Roksanda Ilincic’s Spring collection may have had a slight fifties influence to it, but she had her beauty team focus on an entirely different decade. “We went with a nineties, grungy look,” hairstylist Marc Trinder said, focusing on “hung-over Kurt Cobain hair” that he air-dried with his fingers, coating strands with “a lot” of Charles Worthington Frontrow Serum for piecey-ness. Makeup artist Lucia Pica drew inspiration from that other grunge icon: Kate Moss. “The girls are supposed to look more magazine grunge than street grunge—more Steven Meisel than Corrine Day,” Pica elaborated, creating a slightly warm base with St. Tropez Naturals Radiance Self-Tan for Face topped off with a soft yellow, peachy flush courtesy of MAC Blush in Dusty Coral and a muted yellow Chromacake. Then things got really interesting. To capture those quintessential nineties brows, “the skinny round ones we all used to have when we were younger, that we’re lucky grew back,” Pica broke out some clever makeup trickery. Rather than maniacally pluck out individual hairs until nothing but a thin arch remained (commence high school flashbacks now), she brushed a bit of MAC Lip Erase through roots to take them down a bit before drawing in a half moon shape with MAC Brow Pencil and blending it for a diffused finish. The effect isn’t quite as severe as the original, but it also isn’t as permanent; if only we knew then what we know now.


Helmut Newton Goes To The Disco, Backstage At Roksanda Ilincic


The dark lips? The sculpted cheeks? The sheer, smoldering eyes? Helmet Newton references were indeed afoot backstage at Roksanda Ilincic yesterday, where makeup artist Lucia Pica was channeling the photographer’s special brand of severe glamour. “Sophisticated and groomed, but not too pretty,” Pica elaborated, dragging MAC Fluidline Eyeliner Gel in Blacktrack along both the top and bottom lash lines and extending her brushstroke out toward models’ temples to create an elongated shape. For her next trick, Pica coated lids with MAC Eyeshadow in Cork, a sepia brown shade that enhances the natural color of the skin, before turning her attention to cheeks, which were sculpted with off-kilter shades of foundation and highlighted with a few finger dabs of MAC’s Cream Colour Base in Shell. As for that showstopping lip, Pica hand-blended an assortment of glosses with MAC Lipstick in Film Noir for a high-shine, deep berry finish—the first burgundy-hued pout we’ve seen thus far this season and the same shade that inspired manicurist Sophy Robson’s copper-tinged bordeaux nails. It was all delectably nineties with a slight seventies flair, thanks to long, loose waves that hairstylist Shon prepped with Redken Guts 10 Volume Spray Foam before middle-parting, setting for a curl, and brushing through.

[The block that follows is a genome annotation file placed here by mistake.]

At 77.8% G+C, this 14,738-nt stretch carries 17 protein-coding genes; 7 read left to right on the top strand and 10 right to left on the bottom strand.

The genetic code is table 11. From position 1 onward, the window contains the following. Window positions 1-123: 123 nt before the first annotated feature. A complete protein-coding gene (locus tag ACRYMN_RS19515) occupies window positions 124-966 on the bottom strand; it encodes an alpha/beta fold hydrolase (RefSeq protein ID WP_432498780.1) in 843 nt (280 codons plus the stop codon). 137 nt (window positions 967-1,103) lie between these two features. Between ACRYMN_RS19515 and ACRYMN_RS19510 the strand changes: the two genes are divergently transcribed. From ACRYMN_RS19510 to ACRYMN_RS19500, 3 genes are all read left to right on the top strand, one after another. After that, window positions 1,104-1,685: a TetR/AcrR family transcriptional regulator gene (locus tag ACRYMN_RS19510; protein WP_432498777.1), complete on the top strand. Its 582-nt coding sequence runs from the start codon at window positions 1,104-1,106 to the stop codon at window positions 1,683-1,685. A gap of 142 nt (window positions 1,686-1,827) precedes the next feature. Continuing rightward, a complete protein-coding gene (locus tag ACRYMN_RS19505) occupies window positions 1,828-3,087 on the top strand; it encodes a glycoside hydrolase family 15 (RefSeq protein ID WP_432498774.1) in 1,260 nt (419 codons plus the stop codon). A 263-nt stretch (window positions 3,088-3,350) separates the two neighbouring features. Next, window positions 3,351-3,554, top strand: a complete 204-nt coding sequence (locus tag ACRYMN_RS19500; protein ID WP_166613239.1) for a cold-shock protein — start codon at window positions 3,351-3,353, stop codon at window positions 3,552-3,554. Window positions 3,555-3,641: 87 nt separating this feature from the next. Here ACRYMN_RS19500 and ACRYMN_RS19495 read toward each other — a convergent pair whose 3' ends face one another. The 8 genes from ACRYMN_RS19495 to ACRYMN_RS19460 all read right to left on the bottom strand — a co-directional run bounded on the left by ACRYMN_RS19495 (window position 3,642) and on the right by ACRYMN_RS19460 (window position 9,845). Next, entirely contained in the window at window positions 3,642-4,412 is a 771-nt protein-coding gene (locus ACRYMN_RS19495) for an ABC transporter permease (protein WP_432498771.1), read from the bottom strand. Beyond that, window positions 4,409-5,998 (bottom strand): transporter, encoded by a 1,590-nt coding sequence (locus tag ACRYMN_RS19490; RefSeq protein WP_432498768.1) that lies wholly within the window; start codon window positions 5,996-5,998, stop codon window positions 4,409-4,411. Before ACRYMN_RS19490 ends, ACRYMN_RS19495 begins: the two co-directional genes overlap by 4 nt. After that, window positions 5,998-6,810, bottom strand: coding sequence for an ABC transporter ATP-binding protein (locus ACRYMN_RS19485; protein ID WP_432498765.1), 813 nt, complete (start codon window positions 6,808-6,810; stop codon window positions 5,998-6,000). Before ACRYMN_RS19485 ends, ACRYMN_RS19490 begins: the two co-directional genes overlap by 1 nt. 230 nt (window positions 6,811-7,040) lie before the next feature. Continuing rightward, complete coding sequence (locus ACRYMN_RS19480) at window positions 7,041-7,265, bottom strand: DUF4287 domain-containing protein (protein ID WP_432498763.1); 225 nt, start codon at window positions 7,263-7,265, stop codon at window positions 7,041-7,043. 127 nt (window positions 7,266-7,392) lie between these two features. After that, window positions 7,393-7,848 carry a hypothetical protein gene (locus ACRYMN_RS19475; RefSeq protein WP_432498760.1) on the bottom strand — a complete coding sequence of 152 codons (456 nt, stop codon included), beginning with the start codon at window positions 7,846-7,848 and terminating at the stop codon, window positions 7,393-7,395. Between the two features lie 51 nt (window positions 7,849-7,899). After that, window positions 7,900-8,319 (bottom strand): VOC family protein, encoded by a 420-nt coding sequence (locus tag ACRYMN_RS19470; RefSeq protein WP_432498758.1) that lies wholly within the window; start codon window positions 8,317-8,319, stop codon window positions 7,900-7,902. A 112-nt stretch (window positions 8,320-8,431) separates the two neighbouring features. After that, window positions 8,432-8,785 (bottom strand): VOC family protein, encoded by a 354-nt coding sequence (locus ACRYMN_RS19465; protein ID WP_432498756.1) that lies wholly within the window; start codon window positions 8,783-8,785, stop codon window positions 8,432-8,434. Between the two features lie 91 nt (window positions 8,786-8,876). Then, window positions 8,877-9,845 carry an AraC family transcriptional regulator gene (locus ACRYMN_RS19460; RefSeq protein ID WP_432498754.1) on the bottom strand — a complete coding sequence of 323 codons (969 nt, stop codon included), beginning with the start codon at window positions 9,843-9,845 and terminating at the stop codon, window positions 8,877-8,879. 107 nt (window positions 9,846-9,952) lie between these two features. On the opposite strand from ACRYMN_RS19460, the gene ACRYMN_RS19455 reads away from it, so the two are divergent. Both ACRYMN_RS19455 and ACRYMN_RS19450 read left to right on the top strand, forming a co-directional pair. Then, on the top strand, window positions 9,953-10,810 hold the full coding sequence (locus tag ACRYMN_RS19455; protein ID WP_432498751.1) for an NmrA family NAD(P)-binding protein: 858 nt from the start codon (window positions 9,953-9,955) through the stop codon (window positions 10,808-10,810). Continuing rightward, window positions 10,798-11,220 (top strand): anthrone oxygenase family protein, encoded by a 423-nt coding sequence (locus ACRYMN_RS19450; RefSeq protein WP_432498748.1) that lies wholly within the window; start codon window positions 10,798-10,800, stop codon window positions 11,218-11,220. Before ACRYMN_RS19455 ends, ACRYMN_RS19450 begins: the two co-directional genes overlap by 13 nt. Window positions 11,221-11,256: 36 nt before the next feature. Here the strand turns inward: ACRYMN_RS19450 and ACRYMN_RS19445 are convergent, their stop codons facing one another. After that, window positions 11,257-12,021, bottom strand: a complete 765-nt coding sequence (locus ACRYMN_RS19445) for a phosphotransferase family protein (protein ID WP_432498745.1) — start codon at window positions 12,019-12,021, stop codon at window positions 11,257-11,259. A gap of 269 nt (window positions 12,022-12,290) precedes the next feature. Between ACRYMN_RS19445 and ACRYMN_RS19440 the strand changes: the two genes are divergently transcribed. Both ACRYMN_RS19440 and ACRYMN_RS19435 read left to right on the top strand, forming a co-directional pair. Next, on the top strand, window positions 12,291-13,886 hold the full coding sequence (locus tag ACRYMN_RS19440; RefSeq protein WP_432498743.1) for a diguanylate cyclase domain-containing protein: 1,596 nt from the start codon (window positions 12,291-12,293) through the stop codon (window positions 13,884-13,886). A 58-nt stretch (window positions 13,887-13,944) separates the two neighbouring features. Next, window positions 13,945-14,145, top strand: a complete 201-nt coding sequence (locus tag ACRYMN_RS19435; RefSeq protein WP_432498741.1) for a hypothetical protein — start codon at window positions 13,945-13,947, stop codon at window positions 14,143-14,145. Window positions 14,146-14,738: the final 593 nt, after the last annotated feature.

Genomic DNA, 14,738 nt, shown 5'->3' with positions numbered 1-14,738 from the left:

Interestingly, a few girls turned up backstage with slightly bleached arches that Pica and Shon decided to leave as is, sending a mixed bag of brows onto the runway. Call us crazy, but we actually preferred the way the strong makeup and soft hair looked with the blocked-out forehead fringe. You too?

Photo: Marcus Tondo /

Disco For A New Generation At Roksanda Ilincic


Roksanda Ilincic had a touch of disco fever at her show in London yesterday, and backstage you could feel the boogie-oogie-oogie vibe, too, albeit in a post-aughts adaptation. Focused on creating something chic and modern, yet equally glam, makeup artist Lucia Pica used MAC Glitter in Reflects Gold and Beige on the inner corner of models’ eyes, extending the shimmery mix across the eyelids and onto the temples before spinning a fresh, wet look by smudging Vaseline along the bottom lash line. On the lips, she layered MAC’s Russian Red, Spice It Up!, and Cocochina—that perfect shade of chocolate berry that Charlotte Tilbury debuted at DKNY—for a dark, lacquered killer pout. The look truly came to life with hairstylist James Pecis’ ingeniously constructed fluffy, frizzy, flyaways—think Grace Coddington meets the towering Afros at Louis Vuitton’s Spring show. Wrapping sections of hair around pieces of wire in a figure eight shape, Pecis clamped them with hot irons then brushed each segment out, revealing soft, weightless, fuzzy manes that were meant to “move for the upbeat catwalk music.” And shake their groove things they did.